[on fasting, Lent, and temptations]

[on fasting, Lent, and temptations]

Jesus turned to Peter and said, “Get away from me, Satan! You are a dangerous trap to me. You are seeing things merely from a human point of view, not from God’s.”

Matthew 16:23, NLT

Just a few years ago, every time I heard these words they made me feel… awkward at best, really uncomfortable at worst. I knew it was Jesus who spoke those words and he knew how to manage his speech (i.e. think before speaking) so he had a reason for saying such harsh words to Peter, one of his closest friends. I kept trying to envision that scene and I could only imagine what Peter might’ve felt at that moment.

“Jesus… but… I love you, I want you to live. And you are calling me Satan?” the hurt in Peter’s voice was easy to imagine.

However, as I watched the Jesus movie for umpteenth time (the one from ‘99 with Jeremy Sisto playing Jesus, not the standard Jesus movie), it finally dawned on me what did Jesus mean.

As this is the time of Lent, a time of fasting, I guess the passage from Luke 4 is well read.

Jesus, full of the Holy Spirit, left the Jordan and was led by the Spirit into the wild. For forty wilderness days and nights he was tested by the Devil. He ate nothing during those days, and when the time was up he was hungry.

When I thought of the temptations, I guess I concentrated on these three and I always thought that the Devil came in the very end of those 40 days, when Jesus was hungry. However, I missed the fact that Jesus was tested by the Devil all 40 days and nights. And he knew when Jesus was the most vulnerable.

OUCH.

My mom knows (learned it from experience) that when I am hungry, it is better not to cross my path. She knows that if I suddenly grow easily irritated or grumpy, I need food. Thankfully, I have learned about this trait of mine myself so I am trying to control it better these days. However, I still fail quite often.

As I mentioned before, the Church board (where I am a member) agreed to fast every Friday (for now for the period of Lent, but I guess we’ll see whether we’ll stop). The first Friday we did this, I failed. I blamed it on a hectic day, on too much pressure from my boss’ side, on the weather… I was tired and I had a headache, and I just felt like I could not go on any longer. Now that I put it in writing, it’s easy to see the root of my problem: there are way too many “I” there. I am grateful that God has showed that to me and since that time, I tried to rely on his strength instead of mine (which is nonexistent in times like that). And it was tempting to give up and give in… eat just a little bit… at one point of time, I was indeed arguing with myself whether I can eat a little tiny bit of a candy. And I mean, I was ARGUING. Heh…

God did provide strength in his amazing ways and with astounding timing. Every time I felt that I cannot go on, He used my team mates from the Church board to remind me that God is the one who is strong and it’s okay to be weak. Sometimes God used my co-workers to remind me of the similar ideas. And often, he reminded me that he himself went through a similar experience.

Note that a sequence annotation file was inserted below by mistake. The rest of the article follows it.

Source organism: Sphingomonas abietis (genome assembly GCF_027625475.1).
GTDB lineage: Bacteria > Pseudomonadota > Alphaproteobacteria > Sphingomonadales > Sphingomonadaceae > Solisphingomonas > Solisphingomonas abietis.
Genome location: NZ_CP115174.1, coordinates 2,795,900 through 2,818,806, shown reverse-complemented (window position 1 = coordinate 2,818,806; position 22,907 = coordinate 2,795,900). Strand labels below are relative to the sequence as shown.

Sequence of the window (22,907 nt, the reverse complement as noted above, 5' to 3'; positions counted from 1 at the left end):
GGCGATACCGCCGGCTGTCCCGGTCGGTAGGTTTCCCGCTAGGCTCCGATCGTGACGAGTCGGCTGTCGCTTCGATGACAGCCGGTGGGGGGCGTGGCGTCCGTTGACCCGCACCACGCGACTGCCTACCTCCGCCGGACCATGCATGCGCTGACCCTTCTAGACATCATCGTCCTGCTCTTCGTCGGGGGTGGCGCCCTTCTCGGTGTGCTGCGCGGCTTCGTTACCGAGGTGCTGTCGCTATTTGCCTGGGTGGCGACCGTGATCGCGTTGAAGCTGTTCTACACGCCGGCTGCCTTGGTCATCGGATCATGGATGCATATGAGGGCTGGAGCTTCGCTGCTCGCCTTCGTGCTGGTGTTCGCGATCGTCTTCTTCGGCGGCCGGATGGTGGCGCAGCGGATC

I wonder how many times the Devil really came to Jesus to tempt him. Did he ever leave? This Jesus film I mentioned above has depicted the temptations in a very realistic way.

“Oh, come on, Jesus. They will kill you and forget about you.”
“They will use your name in crusades and kill innocents in your name.”
“Your sacrifice will mean nothing.”
“You’re just a loser – see how much I can give you!”
“You think your Daddy will be with you there on the cross? You are mistaken! You will be utterly ALONE.”

And so on and on, and on. As I often do, I tried to put myself in Jesus’ shoes. What would I do in his place? Would I be able to go on with the Father’s plan (no matter how agonizingly painful and terrifying it would be) or I would chicken-out and hide?

I pray that whenever I have to make a similar choice (to choose God instead of the worldly ways, no matter what the immediate consequences would be) it would be with God’s strength. I cannot do it on my own. I don’t want to do it on my own since there would be no point in it then.

Jesus: I am not alone; I am with my Father.
Satan: You will die in vain, Jesus…
Jesus: No! I’m in the hearts of men. I will die for the everlasting kindness of the human heart created by the Father, so that man will make His image shine once again. And those who want to will find in me the strength to love until the end.

Thank you, Jesus, for living the example.

  • I used to think the devil looked kind of like a giant life sized blow-up doll with a pointy tale and horns on his head. I imagined him "showing up" to tempt Jesus at various times during the 40 day and 40 night camp out. At some point I changed my view on this.

    I doubt Jesus ever saw the devil. Jesus was tempted like we are…right between the ears. It really helps me to think that instead of pulling out a scriptural straight pin and popping the blow-up devil, Jesus felt the agony of wanting (temptation) and chose the agony of self-denial.

    What do ya think?

    • the thoughts are coming up in a separate blog post 🙂

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